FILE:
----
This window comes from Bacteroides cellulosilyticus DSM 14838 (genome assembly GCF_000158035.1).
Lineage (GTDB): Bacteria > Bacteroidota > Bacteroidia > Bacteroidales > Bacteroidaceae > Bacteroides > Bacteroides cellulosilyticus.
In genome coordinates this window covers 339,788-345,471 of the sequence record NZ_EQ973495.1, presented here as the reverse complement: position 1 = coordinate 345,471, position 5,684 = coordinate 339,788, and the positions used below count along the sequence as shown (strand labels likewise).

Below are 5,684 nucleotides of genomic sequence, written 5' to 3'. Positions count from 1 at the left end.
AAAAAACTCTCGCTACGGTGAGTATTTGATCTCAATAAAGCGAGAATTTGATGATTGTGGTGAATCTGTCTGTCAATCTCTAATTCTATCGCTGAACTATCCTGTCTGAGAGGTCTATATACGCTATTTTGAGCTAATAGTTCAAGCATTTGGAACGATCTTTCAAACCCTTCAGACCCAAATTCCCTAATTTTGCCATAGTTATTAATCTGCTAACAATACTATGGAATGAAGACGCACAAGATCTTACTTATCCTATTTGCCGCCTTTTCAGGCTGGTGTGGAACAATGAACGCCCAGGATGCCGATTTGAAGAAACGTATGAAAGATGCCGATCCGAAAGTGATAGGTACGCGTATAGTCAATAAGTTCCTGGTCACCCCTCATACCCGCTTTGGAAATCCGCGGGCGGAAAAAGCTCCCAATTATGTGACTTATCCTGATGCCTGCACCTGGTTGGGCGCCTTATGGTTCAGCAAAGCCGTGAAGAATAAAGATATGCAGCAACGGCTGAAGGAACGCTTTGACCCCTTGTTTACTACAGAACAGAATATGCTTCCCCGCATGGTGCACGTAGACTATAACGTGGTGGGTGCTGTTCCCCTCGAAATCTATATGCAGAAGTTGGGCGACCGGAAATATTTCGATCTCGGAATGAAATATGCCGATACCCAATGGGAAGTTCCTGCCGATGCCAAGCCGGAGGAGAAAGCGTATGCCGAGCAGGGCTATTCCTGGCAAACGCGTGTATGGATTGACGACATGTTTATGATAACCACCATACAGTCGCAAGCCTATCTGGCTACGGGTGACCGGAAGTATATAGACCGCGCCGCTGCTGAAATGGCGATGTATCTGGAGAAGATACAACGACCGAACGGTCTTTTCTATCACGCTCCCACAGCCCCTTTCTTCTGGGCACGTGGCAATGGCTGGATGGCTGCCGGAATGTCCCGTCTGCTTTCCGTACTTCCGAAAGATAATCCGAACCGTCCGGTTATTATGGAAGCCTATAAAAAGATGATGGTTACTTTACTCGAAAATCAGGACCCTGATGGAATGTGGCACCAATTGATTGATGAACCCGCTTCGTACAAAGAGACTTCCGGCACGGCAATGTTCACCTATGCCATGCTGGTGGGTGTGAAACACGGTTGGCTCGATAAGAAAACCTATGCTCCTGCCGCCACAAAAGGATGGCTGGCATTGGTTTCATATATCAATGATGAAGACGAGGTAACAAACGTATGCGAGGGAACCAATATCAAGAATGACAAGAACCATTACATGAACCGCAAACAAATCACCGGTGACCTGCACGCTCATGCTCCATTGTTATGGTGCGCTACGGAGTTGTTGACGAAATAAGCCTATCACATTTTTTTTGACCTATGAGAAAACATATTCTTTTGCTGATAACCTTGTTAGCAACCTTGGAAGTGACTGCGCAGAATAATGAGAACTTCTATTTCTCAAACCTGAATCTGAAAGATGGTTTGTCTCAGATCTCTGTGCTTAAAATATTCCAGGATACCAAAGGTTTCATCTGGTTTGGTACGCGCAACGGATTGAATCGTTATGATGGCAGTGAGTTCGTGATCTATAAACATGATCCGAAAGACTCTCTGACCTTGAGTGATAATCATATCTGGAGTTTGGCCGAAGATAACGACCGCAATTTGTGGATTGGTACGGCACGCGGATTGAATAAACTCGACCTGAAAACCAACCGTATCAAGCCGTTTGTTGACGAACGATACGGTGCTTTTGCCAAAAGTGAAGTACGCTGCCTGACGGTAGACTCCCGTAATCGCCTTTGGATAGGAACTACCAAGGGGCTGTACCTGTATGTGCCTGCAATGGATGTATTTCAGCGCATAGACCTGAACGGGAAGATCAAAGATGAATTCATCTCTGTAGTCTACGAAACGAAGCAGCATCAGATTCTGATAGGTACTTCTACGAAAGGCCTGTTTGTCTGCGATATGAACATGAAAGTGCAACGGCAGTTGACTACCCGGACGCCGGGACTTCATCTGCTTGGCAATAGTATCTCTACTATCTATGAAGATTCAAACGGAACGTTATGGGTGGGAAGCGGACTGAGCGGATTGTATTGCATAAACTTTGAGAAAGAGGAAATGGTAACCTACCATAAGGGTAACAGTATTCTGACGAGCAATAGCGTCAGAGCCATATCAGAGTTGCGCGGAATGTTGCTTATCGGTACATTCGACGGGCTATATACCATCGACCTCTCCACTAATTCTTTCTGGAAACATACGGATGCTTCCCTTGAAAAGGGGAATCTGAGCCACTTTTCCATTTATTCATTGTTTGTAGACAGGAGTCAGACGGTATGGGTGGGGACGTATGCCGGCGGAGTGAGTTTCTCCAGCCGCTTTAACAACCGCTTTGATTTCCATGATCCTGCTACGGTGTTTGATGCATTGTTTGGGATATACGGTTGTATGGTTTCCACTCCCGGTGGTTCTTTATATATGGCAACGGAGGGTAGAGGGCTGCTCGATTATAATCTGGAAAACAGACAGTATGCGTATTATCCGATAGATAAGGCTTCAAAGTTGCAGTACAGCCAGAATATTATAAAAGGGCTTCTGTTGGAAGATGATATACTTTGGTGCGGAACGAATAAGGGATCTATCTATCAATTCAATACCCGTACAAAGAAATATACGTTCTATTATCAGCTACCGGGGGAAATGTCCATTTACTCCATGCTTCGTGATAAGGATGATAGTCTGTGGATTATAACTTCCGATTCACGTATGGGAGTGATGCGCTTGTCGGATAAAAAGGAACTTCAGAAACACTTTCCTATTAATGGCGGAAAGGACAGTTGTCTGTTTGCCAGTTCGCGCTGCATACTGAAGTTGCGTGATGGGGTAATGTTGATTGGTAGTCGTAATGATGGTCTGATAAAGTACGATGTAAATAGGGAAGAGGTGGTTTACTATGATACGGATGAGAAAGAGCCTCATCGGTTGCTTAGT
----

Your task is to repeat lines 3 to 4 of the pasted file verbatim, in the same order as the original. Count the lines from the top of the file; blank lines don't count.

In genome coordinates this window covers 339,788-345,471 of the sequence record NZ_EQ973495.1, presented here as the reverse complement: position 1 = coordinate 345,471, position 5,684 = coordinate 339,788, and the positions used below count along the sequence as shown (strand labels likewise).

Below are 5,684 nucleotides of genomic sequence, written 5' to 3'. Positions count from 1 at the left end.